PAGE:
Jonas Burgos case: A decade of loss, forgiveness, hope | Inquirer News

Jonas Burgos case: A decade of loss, forgiveness, hope

The farmer-activist was called ‘a pusher, an addict,’ by his abductors, his mother Edita recalls
/ 05:45 AM October 15, 2017

“My prayer is that this battle, this struggle, would end before I die. I want it resolved in any way that the Lord wishes. Maybe tomorrow he’s going to come knocking on my gate”. Edita Burgos, 74. Photo by Niño Jesus Orbeta / Philippine Daily Inquirer

The night before the court released its verdict on the case of her son, Edita Burgos could not get a wink of sleep.

It has been 10 years since the disappearance of Jonas Joseph Burgos, then 37 years old. Under three different presidencies, Edita has led what remains a fruitless search for her child who was taken by unidentified men at a Quezon City mall in 2007.


On Thursday, a Quezon City judge acquitted Army Maj. Harry Baliaga, the only person to be put on trial for the abduction, which the Burgoses suspected to have been masterminded by the military to silence Jonas, a farmer-activist.

Baliaga was cleared of the charge of arbitrary detention. For Edita, however, the legal setback was only a delay in her son’s journey home.


At 74, Edita could not just let the flame of hope die out. “I was awake most of the time [that night] offering a prayer that Jonas is well, that he is not hurt or tortured,” she said in an interview with the Inquirer. “I was praying for strength to accept God’s will. Maybe it’s His will for us not to see him yet.”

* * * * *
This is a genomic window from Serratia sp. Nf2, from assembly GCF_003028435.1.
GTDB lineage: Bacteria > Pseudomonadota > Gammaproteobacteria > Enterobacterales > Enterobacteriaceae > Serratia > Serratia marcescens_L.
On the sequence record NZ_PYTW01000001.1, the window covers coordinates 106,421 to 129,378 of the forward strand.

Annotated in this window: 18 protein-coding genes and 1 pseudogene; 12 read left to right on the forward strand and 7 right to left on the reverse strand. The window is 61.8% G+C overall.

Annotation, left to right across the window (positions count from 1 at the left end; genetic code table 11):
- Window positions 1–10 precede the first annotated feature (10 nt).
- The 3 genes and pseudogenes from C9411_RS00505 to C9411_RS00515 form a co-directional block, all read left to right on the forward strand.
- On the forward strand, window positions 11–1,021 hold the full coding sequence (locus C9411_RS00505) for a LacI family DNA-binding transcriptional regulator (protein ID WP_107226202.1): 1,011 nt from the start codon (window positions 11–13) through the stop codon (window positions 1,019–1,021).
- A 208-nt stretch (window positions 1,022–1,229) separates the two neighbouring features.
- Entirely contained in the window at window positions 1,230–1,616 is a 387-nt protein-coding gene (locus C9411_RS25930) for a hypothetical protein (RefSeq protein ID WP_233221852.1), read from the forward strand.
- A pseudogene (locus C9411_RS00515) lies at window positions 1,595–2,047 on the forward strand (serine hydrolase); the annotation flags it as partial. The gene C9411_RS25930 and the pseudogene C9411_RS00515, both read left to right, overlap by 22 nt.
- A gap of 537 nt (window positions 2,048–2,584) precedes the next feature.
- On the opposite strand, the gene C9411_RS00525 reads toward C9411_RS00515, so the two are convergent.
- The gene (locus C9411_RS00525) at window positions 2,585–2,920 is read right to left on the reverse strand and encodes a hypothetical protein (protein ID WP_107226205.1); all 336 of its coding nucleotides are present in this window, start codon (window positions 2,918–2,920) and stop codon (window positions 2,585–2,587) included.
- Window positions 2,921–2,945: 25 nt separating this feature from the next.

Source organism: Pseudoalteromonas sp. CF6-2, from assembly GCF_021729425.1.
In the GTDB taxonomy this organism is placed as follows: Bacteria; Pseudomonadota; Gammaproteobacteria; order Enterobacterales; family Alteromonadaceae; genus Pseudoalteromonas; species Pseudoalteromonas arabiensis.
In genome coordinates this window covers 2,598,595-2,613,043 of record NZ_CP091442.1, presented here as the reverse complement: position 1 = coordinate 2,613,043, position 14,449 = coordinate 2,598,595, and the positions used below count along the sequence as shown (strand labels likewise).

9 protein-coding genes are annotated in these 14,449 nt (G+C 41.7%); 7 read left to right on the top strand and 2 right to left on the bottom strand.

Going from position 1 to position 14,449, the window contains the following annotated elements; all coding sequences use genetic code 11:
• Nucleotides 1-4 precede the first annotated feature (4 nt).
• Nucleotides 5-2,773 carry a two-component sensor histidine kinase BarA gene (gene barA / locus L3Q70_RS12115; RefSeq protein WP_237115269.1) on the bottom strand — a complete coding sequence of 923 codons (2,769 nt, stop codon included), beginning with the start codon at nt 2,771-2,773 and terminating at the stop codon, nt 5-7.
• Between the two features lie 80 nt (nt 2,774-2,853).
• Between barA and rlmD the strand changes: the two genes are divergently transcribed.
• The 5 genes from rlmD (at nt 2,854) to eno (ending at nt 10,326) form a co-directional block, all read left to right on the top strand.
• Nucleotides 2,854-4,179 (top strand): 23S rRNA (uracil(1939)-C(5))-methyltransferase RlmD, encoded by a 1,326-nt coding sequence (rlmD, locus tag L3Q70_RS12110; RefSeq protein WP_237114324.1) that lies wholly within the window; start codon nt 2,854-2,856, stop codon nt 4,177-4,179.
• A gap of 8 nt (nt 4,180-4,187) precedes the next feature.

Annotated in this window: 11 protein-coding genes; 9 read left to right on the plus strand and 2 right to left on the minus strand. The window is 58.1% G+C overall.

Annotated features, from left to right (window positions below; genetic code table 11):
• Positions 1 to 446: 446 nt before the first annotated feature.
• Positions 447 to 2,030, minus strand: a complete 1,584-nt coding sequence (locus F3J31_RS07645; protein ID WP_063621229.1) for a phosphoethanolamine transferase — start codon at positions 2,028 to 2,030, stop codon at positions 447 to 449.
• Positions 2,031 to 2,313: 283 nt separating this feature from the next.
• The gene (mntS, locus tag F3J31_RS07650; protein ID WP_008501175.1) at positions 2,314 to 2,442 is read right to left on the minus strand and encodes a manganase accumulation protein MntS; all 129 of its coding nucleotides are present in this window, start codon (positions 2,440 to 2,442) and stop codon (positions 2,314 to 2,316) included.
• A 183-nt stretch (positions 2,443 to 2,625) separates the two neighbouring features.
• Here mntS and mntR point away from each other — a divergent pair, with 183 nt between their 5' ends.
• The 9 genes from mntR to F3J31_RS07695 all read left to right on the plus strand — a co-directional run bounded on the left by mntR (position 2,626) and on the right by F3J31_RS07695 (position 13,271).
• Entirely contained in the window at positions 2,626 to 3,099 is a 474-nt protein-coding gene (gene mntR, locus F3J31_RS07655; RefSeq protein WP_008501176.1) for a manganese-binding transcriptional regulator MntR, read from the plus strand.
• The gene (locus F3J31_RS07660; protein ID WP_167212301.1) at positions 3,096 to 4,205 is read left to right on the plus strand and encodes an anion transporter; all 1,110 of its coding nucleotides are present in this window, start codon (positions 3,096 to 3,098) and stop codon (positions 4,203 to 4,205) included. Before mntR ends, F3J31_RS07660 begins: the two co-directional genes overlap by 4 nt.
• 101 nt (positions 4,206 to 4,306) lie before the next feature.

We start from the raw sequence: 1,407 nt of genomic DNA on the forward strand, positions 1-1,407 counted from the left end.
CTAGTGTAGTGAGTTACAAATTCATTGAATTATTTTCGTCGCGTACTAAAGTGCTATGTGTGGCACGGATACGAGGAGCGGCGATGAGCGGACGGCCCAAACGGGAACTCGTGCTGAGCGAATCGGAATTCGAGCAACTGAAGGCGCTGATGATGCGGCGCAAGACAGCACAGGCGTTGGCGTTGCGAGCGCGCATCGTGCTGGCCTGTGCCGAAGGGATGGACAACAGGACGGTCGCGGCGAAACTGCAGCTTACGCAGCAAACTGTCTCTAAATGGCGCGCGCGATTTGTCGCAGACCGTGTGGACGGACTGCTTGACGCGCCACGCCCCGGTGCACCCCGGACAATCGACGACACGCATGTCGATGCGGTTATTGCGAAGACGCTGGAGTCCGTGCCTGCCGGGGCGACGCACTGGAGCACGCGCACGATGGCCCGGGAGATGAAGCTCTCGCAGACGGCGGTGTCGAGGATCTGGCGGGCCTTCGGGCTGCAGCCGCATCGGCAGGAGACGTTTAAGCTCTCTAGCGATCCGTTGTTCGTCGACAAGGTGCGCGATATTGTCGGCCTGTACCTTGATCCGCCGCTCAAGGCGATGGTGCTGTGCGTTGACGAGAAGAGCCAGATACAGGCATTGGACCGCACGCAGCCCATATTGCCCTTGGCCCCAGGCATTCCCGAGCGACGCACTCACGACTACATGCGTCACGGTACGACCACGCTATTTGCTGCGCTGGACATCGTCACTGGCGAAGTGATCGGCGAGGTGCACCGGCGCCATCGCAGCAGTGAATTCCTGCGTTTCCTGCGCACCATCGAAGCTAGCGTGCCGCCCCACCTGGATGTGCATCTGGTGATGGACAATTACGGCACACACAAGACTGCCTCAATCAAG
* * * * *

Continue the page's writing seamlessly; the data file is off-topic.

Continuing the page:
Staying strong

A devout Catholic, Edita remained strong in her faith even with the circumstances stacked against her. She had long accepted her role as the voice of families seeking justice for the desaparecidos.

“At the time Jonas was taken, I was 64. My hair had already turned white in this search,” she said, smiling even as her eyes welled up with tears.

At the center of one of the most celebrated cases of disappearances in the post-Marcos period, Jonas was the son of the late journalist and press freedom fighter, Jose Burgos Jr., who was jailed during the martial law years for hard-hitting reportage that riled the dictatorship.